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Sunday, 4 October 2015

Red-throated Pipit at the airfield

This male Firecrest was the first time that I had seen one up so close in the hand 

  Today I was always in the right at the right time. The Whitburn ringers were down for a week and with Jim, they asked me to join them this morning at Porth Hellick. So glad that I did. Instead of waking up to the hot T-shirt weather we've all be basking in for nearly two weeks, it was overcast with a strong southerly. When I arrived they had already started and were in the process of ringing a Grasshopper Warbler. A first for me in the hand. Will Scott already had a Yellow-browed Warbler and 2 Firecrest at Tremelethen and with the number of birds we were catching, it was obvious that there were more birds in. After an hour I made my way to Higher Moors and immediately heard a Siberian Chiffchaff and relocated it feeding with 4 Chiffchaff. A Yellow-browed Warbler showed well and I heard a Firecrest. At Porth Hellick the juvenile Pectoral Sandpiper was showing well, but the 2 Jack Snipe that were also present, I didn't see. The Summer plumage Red-throated Diver that was still in Porthcressa Bay yesterday was now in Porth Hellick Bay, but it wasn't showing as well as it did when I saw it in the former bay. I returned to the ringing station in time to see a Kingfisher being released. Earlier on we could hear a Firecrest and I had only been there a few minutes when we trapped a cracking male. Another first in the hand! By now the wind had increased and they decided to call it day. Out of the 100 Swallow flying around they managed to trap 30.

Male Firecrest

This is the second Grasshopper Warbler that has been trapped after one yesterday 

A handful Blackcap were ringed

Only 2 Sedge Warbler were trapped

And you never get bored of one of these beauties! 

the Red-throated Diver spent most of it's time asleep in Porth Hellick Bay

This juvenile Pectoral Sandpiper has been at Porth Hellick for over three weeks now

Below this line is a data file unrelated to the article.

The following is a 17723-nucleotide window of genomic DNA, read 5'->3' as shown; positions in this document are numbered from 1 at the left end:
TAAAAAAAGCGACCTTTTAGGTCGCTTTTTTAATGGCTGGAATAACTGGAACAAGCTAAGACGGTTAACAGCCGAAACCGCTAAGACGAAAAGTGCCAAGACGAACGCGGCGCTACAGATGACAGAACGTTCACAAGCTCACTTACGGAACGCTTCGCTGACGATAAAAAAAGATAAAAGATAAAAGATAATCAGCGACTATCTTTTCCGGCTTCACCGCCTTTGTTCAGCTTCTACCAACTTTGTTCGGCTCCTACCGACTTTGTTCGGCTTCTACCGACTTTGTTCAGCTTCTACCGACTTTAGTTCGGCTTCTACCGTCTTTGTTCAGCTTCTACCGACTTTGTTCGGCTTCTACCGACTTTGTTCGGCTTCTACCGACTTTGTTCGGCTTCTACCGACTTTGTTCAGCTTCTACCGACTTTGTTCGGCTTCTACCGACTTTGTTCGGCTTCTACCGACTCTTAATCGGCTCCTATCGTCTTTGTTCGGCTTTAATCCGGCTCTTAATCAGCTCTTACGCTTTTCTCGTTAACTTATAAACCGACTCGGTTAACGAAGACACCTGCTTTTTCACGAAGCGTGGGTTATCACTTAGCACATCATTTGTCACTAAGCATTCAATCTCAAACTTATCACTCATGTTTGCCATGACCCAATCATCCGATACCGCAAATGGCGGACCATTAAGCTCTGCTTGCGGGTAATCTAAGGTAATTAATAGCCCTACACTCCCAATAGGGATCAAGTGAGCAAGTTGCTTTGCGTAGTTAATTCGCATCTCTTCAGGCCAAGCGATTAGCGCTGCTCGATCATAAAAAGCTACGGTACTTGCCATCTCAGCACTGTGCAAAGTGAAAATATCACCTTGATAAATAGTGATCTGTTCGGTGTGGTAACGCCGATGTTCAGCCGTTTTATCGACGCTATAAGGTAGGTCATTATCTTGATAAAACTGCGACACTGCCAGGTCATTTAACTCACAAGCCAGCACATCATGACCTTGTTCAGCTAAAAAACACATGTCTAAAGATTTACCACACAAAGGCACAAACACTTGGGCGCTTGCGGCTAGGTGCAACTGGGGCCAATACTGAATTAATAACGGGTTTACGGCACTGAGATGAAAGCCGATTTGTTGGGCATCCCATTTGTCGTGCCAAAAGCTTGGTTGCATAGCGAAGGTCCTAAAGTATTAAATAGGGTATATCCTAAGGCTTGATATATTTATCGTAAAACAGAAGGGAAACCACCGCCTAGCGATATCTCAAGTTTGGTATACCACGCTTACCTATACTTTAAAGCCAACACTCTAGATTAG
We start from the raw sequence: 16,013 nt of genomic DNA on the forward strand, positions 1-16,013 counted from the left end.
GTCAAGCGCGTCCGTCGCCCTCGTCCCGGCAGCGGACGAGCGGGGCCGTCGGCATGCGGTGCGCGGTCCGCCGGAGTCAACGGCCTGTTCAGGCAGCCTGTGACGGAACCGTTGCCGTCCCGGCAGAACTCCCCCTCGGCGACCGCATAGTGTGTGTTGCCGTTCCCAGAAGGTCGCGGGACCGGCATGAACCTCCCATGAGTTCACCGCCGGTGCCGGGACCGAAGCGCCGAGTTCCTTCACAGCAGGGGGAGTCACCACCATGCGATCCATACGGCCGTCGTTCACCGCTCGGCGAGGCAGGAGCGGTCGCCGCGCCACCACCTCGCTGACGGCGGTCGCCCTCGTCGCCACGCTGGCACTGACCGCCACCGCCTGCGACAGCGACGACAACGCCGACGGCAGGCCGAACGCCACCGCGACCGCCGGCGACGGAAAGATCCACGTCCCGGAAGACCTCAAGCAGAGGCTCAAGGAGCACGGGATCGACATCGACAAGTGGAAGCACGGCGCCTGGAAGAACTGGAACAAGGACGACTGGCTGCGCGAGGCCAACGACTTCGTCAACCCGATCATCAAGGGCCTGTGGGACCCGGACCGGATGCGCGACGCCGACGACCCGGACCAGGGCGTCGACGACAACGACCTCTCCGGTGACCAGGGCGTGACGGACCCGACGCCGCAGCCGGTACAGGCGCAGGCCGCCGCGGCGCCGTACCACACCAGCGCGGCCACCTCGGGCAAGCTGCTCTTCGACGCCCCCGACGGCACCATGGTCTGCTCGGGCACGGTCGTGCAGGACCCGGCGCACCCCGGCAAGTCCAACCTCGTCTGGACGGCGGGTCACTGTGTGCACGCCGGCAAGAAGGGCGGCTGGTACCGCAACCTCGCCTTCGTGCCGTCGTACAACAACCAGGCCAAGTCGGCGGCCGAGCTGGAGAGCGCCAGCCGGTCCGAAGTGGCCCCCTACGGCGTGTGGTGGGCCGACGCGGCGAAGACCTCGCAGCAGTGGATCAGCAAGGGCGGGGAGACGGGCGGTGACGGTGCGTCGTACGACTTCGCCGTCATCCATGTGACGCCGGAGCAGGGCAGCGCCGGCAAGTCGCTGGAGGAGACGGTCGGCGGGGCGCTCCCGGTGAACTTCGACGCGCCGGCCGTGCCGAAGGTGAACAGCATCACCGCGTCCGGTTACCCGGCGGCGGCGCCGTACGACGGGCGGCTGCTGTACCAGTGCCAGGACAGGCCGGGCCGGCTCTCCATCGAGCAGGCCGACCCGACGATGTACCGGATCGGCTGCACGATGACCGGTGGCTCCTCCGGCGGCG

I walked the Salakee fields nearby and news broke of a Red-throated Pipit just two minutes from where I was, on the airfield. Here I joined the small crowed by the windsock, but was told it had flown towards the turning circle with 50 Meadow Pipit. There was no sign of it and everyone moved on. However, John Headon, Robin and i returned to the windsock to see the same 3 Lapland Bunting from last week. As we approached the area, I heard the pipit calling and shouted 'There! Red-throated Pipit!' It was very vocal as we all observed it heading SW towards Peninnis where we lost. That's that then and we concentrated on the 3 Lapland Bunting and had super duper views.

There were 4 Stonechat in the Salakee area

  I returned to town with Jim Almond and the mobile rang as I parked up at the steps of Porthcressa. Martin Goodey called to say that there is a adult Yellow-legged Gull at Porthcressa. Nice one! For the forth time today, I was 'in the right place at the right time! Tim Sexy had found it and he put us on the bird out on the rocks by the pilchard pond. This was a good Scilly tick for many and slowly more birders arrived to tick it off.

Adult yellow-legged Gull at Porthcressa Bay. As we only normally get one a year, a few birders ticked it off to add to their Scilly list

I love Herring Gulls and if you look closely at the photo of the flock of gulls, at the near right hand corner of the bottom of the pic, you will notice a slice of bread. Also notice that not any of the gulls are taking any interest in it. We thought what is going on and couldn't work out why they were not scoffing it down there necks? Then Martin came up with the obvious answer and said 'it's a CRUST!' Of course it is. Why didn't we know that when it's so obvious. Who likes crusts of bread?

  As predicted, just before 16.00, it started raining and with it I observed a Scilly record of 30+Stock Dove with a few Wood pigeon fly south over Maypole! I think less than 20 is the most that has been seen on Scilly. On the golf course the Swallows were grounded with a single Sand Martin and feeding between them were 7 Pied Wagtail, 30+Meadow Pipit and a single Wheatear

During the rain at least 40 Swallow were grounded on the golf course

30+Meadow pipit and 7 Pied Wagtail were also on the golf course 

Not much else new in today except for a Snow Bunting on Bar Beach.
Yesterday while feeding the ducks, well Pablo as Peter decided to go and fly off around the island as I saw him over Hugh Town earlier, I could heard the Great-spotted Woodpecker above me in the pines. Could I see the bloody thing, despite it still calling. Five minutes later Peter dropped in and I gave him a tomato to chew on. 

This amazing singer/songwriter is so under the radar that she's not on wiki. Having begun as a solo singer-songwriter, Sophie Jamieson’s project has evolved rapidly into something ambient and haunting. What were once quiet, melancholy folk songs are growing in strength and gaining atmosphere at the hands of her band, to provide one of the most engaging live sets taking place in London.Having spent two years after graduating gigging relentlessly in the capital, Sophie's journey has brought highlights of radio play on BBC 6Music and BBC Introducing, support for the likes of Lanterns on the Lake, Josh Record, Emily and the Woods and Rhodes. Her debut, Where EP was released in June 2013 through Folkroom Records to wide praise from blogs and press, earning her a place in multiple 'End Of Year' lists as well as the longlist for the 'Blog Sound of 2014'. 

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